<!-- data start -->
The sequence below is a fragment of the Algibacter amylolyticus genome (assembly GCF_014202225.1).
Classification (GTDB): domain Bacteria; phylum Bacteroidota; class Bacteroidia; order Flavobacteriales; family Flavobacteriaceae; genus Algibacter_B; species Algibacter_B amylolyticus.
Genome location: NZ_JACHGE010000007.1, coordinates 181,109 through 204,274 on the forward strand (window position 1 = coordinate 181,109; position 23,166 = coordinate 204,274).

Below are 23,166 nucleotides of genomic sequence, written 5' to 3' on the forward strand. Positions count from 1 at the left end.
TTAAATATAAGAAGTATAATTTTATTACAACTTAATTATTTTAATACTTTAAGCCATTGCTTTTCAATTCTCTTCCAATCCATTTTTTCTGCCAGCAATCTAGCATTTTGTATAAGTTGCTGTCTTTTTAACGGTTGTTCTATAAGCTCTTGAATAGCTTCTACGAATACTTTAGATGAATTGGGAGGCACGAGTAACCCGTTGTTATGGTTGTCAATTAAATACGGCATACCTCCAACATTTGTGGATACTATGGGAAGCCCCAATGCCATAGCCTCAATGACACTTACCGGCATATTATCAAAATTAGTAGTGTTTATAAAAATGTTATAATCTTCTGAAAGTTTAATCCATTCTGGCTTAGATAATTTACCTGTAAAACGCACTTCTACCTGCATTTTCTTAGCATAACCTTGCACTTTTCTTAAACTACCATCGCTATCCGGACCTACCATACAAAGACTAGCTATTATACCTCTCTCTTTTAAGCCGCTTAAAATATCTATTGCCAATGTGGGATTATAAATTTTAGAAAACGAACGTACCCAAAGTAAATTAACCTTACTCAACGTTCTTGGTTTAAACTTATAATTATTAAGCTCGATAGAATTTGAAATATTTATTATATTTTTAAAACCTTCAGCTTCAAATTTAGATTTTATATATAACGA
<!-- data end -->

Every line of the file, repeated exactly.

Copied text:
The sequence below is a fragment of the Algibacter amylolyticus genome (assembly GCF_014202225.1).
Classification (GTDB): domain Bacteria; phylum Bacteroidota; class Bacteroidia; order Flavobacteriales; family Flavobacteriaceae; genus Algibacter_B; species Algibacter_B amylolyticus.
Genome location: NZ_JACHGE010000007.1, coordinates 181,109 through 204,274 on the forward strand (window position 1 = coordinate 181,109; position 23,166 = coordinate 204,274).

Below are 23,166 nucleotides of genomic sequence, written 5' to 3' on the forward strand. Positions count from 1 at the left end.
TTAAATATAAGAAGTATAATTTTATTACAACTTAATTATTTTAATACTTTAAGCCATTGCTTTTCAATTCTCTTCCAATCCATTTTTTCTGCCAGCAATCTAGCATTTTGTATAAGTTGCTGTCTTTTTAACGGTTGTTCTATAAGCTCTTGAATAGCTTCTACGAATACTTTAGATGAATTGGGAGGCACGAGTAACCCGTTGTTATGGTTGTCAATTAAATACGGCATACCTCCAACATTTGTGGATACTATGGGAAGCCCCAATGCCATAGCCTCAATGACACTTACCGGCATATTATCAAAATTAGTAGTGTTTATAAAAATGTTATAATCTTCTGAAAGTTTAATCCATTCTGGCTTAGATAATTTACCTGTAAAACGCACTTCTACCTGCATTTTCTTAGCATAACCTTGCACTTTTCTTAAACTACCATCGCTATCCGGACCTACCATACAAAGACTAGCTATTATACCTCTCTCTTTTAAGCCGCTTAAAATATCTATTGCCAATGTGGGATTATAAATTTTAGAAAACGAACGTACCCAAAGTAAATTAACCTTACTCAACGTTCTTGGTTTAAACTTATAATTATTAAGCTCGATAGAATTTGAAATATTTATTATATTTTTAAAACCTTCAGCTTCAAATTTAGATTTTATATATAACGA